Commentary Maternity and Birthing

Epidural Please: Respecting All Choices in Childbirth

Martha Kempner

There is a subtle message--often coming from other women--that to truly experience childbirth, women must eschew medical interventions, including pain medication, and go "natural." But some women are happy to put their deliveries in the hands of the medical establishment with its rules and regulations, its operating rooms, its NICUs, and its drugs. That's a good choice, too.

One day last week, my five year-old and I stumbled on an episode of TLC’s A Baby Story, a half-hour documentary-style show in which viewers meet a couple on the verge of having a baby and see the delivery.  I wanted to turn the channel because I was afraid it would make her scared of childbirth as a lot of the women are visibly in pain; many cry, others scream, and, as we witnessed yesterday, some throw up (something my daughter already fears).  In fact, before I had children my husband banned the show from our house knowing that it could have the same fear-inducing effects on me.  But, Charlie insisted that she wanted to see it and I didn’t feel like watching another episode of Team Umizoomi, so we watched as a woman named Melissa had a C-section. Charlie was fascinated by the operation and asked a lot of questions about why she didn’t have to push, why the baby was bloody when it came out, and what the umbilical cord did. It seemed educational, so this morning when she asked to watch it again, I agreed. 

Today’s episode focused on a woman who found out she was pregnant right before heading to Vietnam to adopt twin girls.  By the end of the episode, she and her husband would be the parents of three children under the age of one.  (Far scarier than childbirth or anything that could happen in a delivery room, if you ask me.)  She explained her “birth plan” in interviews prior to delivery saying that she wanted to have natural childbirth (meaning no epidural) because she wanted to experience childbirth completely, including the pain.  And she certainly did; we watched as she was in labor for at least twelve hours.  Over and over she explained to the camera that it really hurt but she was determined to have a true birth experience and not to get an epidural. 

Though I have total respect for this woman’s choices – including her choice to broadcast such a personal event, something I would never want to share with the world – I worried that the message to some viewers might be that those who choose to get epidurals are not experiencing childbirth fully or having a true birth experience. It’s a message that, though often subtle, I think women hear a lot, and pretty much always from other women.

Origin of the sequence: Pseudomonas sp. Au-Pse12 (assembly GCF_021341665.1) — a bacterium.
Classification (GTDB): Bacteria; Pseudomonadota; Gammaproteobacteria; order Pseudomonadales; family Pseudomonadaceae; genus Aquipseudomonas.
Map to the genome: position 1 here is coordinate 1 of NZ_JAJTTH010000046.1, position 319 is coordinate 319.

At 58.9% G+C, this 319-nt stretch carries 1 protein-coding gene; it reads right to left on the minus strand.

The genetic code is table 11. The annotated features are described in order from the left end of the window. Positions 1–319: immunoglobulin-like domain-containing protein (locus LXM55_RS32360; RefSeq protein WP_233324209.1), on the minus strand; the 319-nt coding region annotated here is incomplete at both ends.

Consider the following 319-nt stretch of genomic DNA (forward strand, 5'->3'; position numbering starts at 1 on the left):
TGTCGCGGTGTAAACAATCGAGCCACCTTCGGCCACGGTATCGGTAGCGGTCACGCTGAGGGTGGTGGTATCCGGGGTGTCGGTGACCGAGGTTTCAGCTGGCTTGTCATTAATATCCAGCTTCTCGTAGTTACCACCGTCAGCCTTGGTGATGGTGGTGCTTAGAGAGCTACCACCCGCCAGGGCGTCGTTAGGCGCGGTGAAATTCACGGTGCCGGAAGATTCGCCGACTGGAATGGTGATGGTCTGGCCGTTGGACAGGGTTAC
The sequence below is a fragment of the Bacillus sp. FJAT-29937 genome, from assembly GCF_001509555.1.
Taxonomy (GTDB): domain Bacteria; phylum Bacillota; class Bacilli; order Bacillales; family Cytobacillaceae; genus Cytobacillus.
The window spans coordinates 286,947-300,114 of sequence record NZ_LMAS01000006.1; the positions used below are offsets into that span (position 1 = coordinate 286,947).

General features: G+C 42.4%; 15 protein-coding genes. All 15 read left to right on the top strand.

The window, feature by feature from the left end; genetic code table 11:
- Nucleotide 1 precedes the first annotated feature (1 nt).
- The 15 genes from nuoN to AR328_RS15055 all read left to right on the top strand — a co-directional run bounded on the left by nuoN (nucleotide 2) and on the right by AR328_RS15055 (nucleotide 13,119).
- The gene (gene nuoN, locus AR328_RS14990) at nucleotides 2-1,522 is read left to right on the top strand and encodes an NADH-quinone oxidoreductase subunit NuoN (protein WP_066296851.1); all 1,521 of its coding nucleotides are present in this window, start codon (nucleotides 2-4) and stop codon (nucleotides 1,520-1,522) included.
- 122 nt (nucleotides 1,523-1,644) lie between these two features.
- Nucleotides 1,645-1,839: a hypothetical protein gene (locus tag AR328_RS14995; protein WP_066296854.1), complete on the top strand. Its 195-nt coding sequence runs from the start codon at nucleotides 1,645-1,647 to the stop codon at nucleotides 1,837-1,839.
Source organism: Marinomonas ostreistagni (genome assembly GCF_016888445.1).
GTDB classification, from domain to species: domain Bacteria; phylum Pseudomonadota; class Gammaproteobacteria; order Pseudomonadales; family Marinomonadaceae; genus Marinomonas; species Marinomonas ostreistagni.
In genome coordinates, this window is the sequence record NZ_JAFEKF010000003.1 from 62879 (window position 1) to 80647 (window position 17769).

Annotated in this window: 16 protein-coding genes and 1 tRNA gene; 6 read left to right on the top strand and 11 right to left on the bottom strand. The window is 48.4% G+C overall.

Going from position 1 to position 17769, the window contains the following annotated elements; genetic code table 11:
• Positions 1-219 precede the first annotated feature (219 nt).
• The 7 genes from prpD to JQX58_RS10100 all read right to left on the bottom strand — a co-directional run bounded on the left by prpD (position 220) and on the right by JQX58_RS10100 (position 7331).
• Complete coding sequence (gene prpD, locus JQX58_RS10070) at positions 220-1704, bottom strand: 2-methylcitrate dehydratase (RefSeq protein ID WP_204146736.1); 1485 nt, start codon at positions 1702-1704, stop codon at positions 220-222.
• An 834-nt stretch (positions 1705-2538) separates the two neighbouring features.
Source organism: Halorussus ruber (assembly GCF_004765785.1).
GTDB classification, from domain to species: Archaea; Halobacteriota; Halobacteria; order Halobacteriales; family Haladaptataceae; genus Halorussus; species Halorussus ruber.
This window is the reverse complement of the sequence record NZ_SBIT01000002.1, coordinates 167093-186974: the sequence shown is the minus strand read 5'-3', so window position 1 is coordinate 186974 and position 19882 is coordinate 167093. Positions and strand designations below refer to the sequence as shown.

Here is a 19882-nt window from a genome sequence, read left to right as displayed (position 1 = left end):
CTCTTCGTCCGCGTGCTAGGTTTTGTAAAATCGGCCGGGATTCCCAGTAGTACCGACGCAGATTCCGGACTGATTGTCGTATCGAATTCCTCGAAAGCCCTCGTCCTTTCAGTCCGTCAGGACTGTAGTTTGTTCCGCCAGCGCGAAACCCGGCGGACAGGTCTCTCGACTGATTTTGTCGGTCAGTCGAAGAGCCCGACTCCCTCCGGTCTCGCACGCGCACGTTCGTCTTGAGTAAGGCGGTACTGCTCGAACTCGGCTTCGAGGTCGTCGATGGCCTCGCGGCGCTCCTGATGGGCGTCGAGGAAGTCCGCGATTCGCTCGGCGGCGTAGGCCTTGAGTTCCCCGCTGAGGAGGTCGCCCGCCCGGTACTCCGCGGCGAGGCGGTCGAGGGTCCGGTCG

In what my father would consider a coincidence (he sees them everywhere), when I turned off the TV and turned on my computer, a story popped up entitled “When Did Birth Become a ‘Birth Experience?’”  The author starts out explaining that:

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“Women are being set up by promises of the perfect birth and end up feeling like failures….Though having options about where and how to give birth is worth fighting for, the emphasis on ‘choice’ can feel like pressure rather than freedom.”

Based on the introduction, I expected this article to echo the concerns I was having as a watched this morning’s episode; to argue that women were putting too much pressure on other women to be “strong” and “brave,” to experience this event without the assistance of modern drugs, and above all else to avoid a C-section.  I was wrong; in fact, the blog took almost the opposite approach; once again chiding the medical establishment for having too much control over childbirth, pushing epidurals, and over-using C-sections: 

“In my childbirth classes I have lots of students who hope for a ‘natural birth’ and whose faces start to fade when I mention that in the hospital they will be on an external fetal monitor 20 minutes out of every hour, unable to move. Or when they hear how helpful water is in labor but that there’s no tub in their hospital…. and that one in three births is a C-section. They ask if they can switch to a birth center but for all of Manhattan there’s only one birth center and it can be hard to get into, especially late in the game. So do these women really have that many “choices”? Some might say they should be more “open” (i.e.: just get the epidural, it’s awesome), others might say, get out of the hospital next time.”

The author goes on to say:

As good feminists and Americans, we chant the word “choice” all day long. It’s associated with good things, especially vis-a-vis reproduction, but it’s also definitely bound up with our predatory consumer culture. And it can screw us up when it comes to childbirth (which is unpredictable and messy and incredible but hard and grunty and raw).

I absolutely agree, and I love the description of childbirth as being “grunty and raw.”  However, I would argue that some of the forces that “screw us up” when it comes to childbirth are the very same good feminists who chant the word “choice” all day.